Language is a virus: Get it wrong and it can kill your venture. Get it right, and it inspires others and spreads like fire. In sustainability, where we are still working to attract new audiences, this can be the difference between engagement and alienation. So how do we get it right?
According to Betsy Henning, CEO & Founder of AHA, an award-winning creative marketing communications firm based in Portland, Oregon, there are seven deadly sins of sustainability communications to avoid:
7 deadly sins of communications
What else can you do?
To create exceptional communication you need to meet people where they are.
“We are always trying to build bridges across rivers, to bridge the chasms,” Henning said. “If we are starting to build the story from our side, it takes a long time for others to be able to meet us halfway; in fact, we have to build the whole bridge first. If we tell the story from the other side, in their language and from their starting point, they can start crossing it as soon as the first brick is laid.”
Storytelling for a regenerative future ...
Hear more from BBMG, Chipotle, National Geographic and Reimagine Gender on the role of thoughtful, carefully calibrated storytelling in bringing about the behavior change needed for a regenerative economy — at SB'21 San Diego, Oct. 18-21.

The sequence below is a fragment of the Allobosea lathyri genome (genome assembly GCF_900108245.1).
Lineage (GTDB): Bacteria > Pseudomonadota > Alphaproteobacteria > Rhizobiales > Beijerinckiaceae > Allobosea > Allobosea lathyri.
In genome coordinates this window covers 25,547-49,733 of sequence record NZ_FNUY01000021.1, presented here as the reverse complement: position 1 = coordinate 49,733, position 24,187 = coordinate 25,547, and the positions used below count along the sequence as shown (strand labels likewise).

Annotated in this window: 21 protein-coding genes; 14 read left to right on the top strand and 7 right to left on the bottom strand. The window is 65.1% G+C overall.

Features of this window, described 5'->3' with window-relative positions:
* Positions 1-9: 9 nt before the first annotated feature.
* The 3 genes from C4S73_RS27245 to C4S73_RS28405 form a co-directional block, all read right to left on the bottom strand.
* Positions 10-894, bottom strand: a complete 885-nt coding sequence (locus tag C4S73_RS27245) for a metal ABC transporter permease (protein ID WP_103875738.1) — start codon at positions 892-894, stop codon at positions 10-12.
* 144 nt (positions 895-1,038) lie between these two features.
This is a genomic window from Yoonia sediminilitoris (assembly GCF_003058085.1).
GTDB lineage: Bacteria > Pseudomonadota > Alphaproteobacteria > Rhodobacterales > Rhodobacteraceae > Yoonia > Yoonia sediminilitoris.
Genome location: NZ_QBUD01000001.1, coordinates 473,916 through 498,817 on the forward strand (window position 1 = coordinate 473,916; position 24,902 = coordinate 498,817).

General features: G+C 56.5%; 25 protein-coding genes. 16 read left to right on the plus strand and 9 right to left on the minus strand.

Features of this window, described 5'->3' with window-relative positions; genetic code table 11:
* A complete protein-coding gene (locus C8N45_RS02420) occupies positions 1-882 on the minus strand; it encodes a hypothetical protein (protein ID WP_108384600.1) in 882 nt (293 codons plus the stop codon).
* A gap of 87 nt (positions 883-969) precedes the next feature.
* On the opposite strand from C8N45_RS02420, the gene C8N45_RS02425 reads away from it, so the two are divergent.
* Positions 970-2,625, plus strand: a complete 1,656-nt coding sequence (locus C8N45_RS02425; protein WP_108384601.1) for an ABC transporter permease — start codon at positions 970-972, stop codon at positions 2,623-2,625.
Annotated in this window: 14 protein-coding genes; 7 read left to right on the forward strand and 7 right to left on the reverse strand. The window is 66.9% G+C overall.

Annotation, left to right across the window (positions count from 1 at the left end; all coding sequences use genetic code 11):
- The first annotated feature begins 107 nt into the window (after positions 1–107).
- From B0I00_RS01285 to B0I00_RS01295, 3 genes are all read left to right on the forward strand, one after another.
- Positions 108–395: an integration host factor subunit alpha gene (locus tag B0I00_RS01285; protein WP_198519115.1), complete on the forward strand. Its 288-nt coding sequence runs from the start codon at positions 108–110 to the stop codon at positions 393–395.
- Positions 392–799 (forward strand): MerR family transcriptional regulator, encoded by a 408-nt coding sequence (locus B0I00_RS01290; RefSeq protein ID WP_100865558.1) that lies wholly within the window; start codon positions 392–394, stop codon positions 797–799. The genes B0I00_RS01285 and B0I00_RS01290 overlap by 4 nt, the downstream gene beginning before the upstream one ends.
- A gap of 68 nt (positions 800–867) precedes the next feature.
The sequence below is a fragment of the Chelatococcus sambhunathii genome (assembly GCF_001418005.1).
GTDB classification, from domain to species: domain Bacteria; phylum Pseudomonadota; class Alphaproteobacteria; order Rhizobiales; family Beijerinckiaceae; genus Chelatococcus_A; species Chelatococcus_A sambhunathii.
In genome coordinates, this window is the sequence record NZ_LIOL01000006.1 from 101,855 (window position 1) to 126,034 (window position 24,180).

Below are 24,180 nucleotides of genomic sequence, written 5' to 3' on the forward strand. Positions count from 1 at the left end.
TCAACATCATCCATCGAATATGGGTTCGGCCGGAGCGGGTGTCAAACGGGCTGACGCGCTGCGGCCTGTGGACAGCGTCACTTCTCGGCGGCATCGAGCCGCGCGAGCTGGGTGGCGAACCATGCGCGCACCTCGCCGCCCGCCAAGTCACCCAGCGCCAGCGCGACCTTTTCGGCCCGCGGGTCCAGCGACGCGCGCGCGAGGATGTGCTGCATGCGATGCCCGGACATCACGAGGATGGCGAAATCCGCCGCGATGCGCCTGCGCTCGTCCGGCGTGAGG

In order to do this effectively you really need to know your audience. During her SB’16 San Diego workshop, Henning shared an empathy-mapping tool, which helps you gain a deeper understanding of what your audience is thinking and feeling, seeing, saying, hearing and doing. By spending time developing an empathy map you can create communication that effectively speaks to your target audience (if you need some help with this, reach out to the AHA team).
In addition to this, Henning shared a few final tips to good communication:
- Pause: Help people absorb what you are saying. Give them a moment to digest the information and be able to ask questions.
- Watch your words: Build a stronger vocabulary and speak in a language that resonates with your audience.
- Actively listen: Listening creates a dialogue and builds your vocabulary. People will tell you what words to use that work for them.
- Use your body: Body language is important: hand gestures, smiling, and using vocal variety all create impact. Spend some time learning about how to use your body language to your advantage.
- Go beyond words: Emojis, icons, pictures are all great tools. Humans are highly visual and images capture us.
In the meantime, Henning suggested two videos that may provide a little inspiration:
Heineken: "Let’s Get Frank" sustainability report
Epuron: Mr. Wind